Touring the U.S.S. George Washington
Nimitz class aircraft carrier, rows of F-18 Hornets, AWAC planes, helicopters, all sitting pretty under the American flag… do I want to take a trip out there?
So Gabriel and I set out for Fenwick pier down in Wanchai where the launches out to the carrier originate. Years ago the U.S. Navy set up a “Fleet Arcade” at the pier to accommodate the thousands of sailors who spend their shore leave in the territory. There are retails shops, ATM, American style food, Internet etc. Even when ships are not in town its fun to head down there to buy some “American” stuff.
My son and I were led out to the pier and onto a 90 seater launch for the 30 minute ride out to the George Washington. I sat down next to a blurry eyed young man who still had more than a faint trace of booze on his breath. We chatted on the ride and it turned out he was one of the young pilots who had spent the evening in one of the local Hong Kong watering holes. “I told myself I wasn’t going to be out all night, to get back and sleep on the ship, “he said, “…that didn’t quite happen.”
As a pastor I thought I should come up with some spiritual consoling but all I was able to muster was, jokingly, if he was going to “hurl” on the bumpy ride to let me know so I can get out of the way. He smiled and said, “Will do.”.
|On the flight deck|
If I’m honest the little boy comes out in me in these situations because when I was a teen-ager all I wanted was to be a fighter pilot…and here was Mr. “Top Gun” himself. (Granted it was Mr. “Top Gun” after a night in Wanchai). We chatted on the way out and he said how he’s learned not to assume they will actually be able to land in Hong Kong until his foot touches Hong Kong Island. That’s because often China will use Hong Kong shore leave for the Americans as a diplomatic tool. “If we’ve sold a missile to Taiwan, or one of our ships goes through the Taiwan Strait, I know we aren’t going to Hong Kong.” he said. In 2009 the George Washington was due to spend Thanksgiving in the territory. Family members from America flew out to spend the holiday with their sons when, just hours before the ship was to enter Hong Kong, China denied entry and the whole fleet sailed off back out to sea.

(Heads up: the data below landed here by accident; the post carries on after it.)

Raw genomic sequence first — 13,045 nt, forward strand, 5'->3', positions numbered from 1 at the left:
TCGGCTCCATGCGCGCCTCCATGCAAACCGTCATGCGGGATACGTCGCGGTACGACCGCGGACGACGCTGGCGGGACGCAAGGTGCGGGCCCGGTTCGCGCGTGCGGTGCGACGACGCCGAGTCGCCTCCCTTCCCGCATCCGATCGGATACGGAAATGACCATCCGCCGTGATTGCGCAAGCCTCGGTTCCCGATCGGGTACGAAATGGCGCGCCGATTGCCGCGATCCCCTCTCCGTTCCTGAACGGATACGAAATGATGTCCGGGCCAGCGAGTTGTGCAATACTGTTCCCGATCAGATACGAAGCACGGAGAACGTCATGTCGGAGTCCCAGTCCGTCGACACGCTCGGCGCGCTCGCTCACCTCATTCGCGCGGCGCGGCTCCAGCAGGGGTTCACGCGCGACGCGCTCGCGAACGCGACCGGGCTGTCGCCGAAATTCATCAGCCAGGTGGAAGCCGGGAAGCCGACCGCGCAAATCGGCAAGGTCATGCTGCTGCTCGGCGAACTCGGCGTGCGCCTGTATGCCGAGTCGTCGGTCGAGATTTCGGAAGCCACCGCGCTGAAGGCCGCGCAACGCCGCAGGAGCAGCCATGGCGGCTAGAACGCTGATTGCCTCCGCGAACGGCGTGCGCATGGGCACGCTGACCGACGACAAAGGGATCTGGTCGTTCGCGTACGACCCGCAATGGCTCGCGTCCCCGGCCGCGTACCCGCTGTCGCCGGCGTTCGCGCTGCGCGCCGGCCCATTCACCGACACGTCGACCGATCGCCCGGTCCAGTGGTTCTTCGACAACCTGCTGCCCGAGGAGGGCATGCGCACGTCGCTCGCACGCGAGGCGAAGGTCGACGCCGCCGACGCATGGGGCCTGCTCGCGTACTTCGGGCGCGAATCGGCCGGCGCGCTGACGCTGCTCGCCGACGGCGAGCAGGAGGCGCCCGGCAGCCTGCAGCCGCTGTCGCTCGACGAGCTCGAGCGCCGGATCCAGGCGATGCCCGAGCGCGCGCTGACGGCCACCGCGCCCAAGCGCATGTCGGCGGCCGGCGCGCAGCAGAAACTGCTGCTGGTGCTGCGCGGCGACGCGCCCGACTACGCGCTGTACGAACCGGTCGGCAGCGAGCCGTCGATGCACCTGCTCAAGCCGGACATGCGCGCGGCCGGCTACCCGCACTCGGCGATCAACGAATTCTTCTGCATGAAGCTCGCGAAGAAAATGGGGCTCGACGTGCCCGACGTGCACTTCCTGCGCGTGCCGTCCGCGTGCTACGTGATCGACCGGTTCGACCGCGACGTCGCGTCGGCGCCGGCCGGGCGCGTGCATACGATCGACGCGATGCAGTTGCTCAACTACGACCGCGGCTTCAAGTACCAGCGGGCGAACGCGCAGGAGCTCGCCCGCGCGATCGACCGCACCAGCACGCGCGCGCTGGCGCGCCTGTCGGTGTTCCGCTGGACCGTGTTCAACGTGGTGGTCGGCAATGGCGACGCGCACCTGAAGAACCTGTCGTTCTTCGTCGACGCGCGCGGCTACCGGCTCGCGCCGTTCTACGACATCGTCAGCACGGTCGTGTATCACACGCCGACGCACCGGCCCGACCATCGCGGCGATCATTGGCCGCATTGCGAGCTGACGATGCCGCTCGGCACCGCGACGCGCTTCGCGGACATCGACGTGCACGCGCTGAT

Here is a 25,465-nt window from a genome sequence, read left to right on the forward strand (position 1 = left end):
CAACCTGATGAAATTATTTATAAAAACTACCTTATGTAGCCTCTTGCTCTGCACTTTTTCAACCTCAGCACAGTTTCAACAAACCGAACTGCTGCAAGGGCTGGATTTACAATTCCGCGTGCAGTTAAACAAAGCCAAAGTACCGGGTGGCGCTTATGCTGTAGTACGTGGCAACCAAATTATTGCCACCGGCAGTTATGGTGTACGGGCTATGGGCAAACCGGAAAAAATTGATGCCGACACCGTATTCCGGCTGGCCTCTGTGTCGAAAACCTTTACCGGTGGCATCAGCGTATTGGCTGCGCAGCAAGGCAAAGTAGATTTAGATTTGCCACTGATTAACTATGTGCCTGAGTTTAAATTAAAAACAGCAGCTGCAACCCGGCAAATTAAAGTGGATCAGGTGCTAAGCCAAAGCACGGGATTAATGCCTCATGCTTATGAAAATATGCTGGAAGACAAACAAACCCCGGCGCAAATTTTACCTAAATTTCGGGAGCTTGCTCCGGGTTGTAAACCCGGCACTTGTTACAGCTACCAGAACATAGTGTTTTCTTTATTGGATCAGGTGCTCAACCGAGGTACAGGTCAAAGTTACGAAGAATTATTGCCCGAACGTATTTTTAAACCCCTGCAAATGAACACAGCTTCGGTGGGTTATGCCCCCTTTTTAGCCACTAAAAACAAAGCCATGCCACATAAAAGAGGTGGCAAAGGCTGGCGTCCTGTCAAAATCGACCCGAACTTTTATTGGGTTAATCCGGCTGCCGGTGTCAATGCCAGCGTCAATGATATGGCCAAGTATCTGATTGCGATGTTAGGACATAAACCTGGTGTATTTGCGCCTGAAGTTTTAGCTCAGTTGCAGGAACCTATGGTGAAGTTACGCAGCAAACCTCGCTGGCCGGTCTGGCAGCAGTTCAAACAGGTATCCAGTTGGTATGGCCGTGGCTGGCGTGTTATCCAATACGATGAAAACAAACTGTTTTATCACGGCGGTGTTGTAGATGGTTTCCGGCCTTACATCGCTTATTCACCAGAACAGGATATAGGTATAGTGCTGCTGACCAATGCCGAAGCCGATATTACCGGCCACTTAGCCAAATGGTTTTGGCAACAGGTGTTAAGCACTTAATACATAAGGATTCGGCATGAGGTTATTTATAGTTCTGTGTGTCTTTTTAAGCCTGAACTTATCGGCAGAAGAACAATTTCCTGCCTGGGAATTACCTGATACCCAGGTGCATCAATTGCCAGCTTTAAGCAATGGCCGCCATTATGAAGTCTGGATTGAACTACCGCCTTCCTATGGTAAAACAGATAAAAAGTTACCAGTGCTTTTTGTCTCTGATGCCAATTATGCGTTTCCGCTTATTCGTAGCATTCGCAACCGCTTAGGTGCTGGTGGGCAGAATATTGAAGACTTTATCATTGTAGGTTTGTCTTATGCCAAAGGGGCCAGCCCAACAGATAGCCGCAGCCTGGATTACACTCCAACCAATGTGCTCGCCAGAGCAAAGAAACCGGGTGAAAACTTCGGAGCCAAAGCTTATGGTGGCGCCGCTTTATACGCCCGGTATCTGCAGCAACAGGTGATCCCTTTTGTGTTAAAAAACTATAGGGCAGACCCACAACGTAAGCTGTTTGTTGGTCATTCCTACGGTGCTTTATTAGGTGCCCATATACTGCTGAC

|Sitting in the Captain’s Chair|
Of course Hong Kong bears the real brunt of China’s decision as local businesses lose about US one million dollars that these visits pump into the local economy. The pilot went on to say some of the “old guys” on the ship liked to reminisce about when the British had Hong Kong and there was no diplomatic tension as “we were entering the port of an ally.”
Another thing the pilot said really struck me. I asked him what they generally did out on the sea and he replied a lot of flying and drills but, “when we heard about the flooding in Thailand we began moving the fleet in that direction in case they asked us for humanitarian assistance.” I thought, “Wow”. You have to give old Uncle Sam credit. We moved our whole fleet on the off chance we may be called upon to save lives. It made me proud as an American to think we’re still the “good” guys…mostly.
|View from the bridge|
After about 30 minutes we reached the George Washington and docked with the pier set up at the rear of the ship. We were ushered out and down a long hallway decked out to receive visitors into the hanger bay where a number of aircraft had been set out specifically for display. The ship is huge and the hanger bay can accommodate 70 aircraft. A large American flag and Chinese flag was set up side by side undoubtedly for public relations purposes.
We were escorted to one of the hanger elevators that carry the planes from the hanger bay up to the flight deck. The elevator can carry 2 planes at a time and was surprisingly fast…as I suppose it would have to be if you are in a battle.
|My apartment as seen from the flight deck|
The flight deck is huge and were told that they can launch 2 fighters every 45 seconds. And as big as that deck looked, I imagine to a pilot trying to land on it…it looked pretty small. In fact one of the pilots told us that when a pilot is landing and misses the cables on the deck that helps him stop and has to swing around for another pass, thats called “bolting”. When the pilot gets back there is a bolt hanging over his cabin door and it stays there until the next pilot “bolts” and then he gets it.
Gabriel and I climbed the many levels finally reaching the bridge where we were given a tour and explanation of how things operate up there. We even got to sit in the “Captain’s Chair”…which for a guy, its pretty cool.
|Gabriel with F- 18 fighter pilot!|
After about an hour Gabriel and I left the U.S.S. George Washington and headed back to Fenwick Pier with great memories of our time together on the ship. And because the American restaurant was in full swing with sailors watching American football on big screen TV’s, We treated ourselves to the best American cheeseburgers we’d had in a LONG time!
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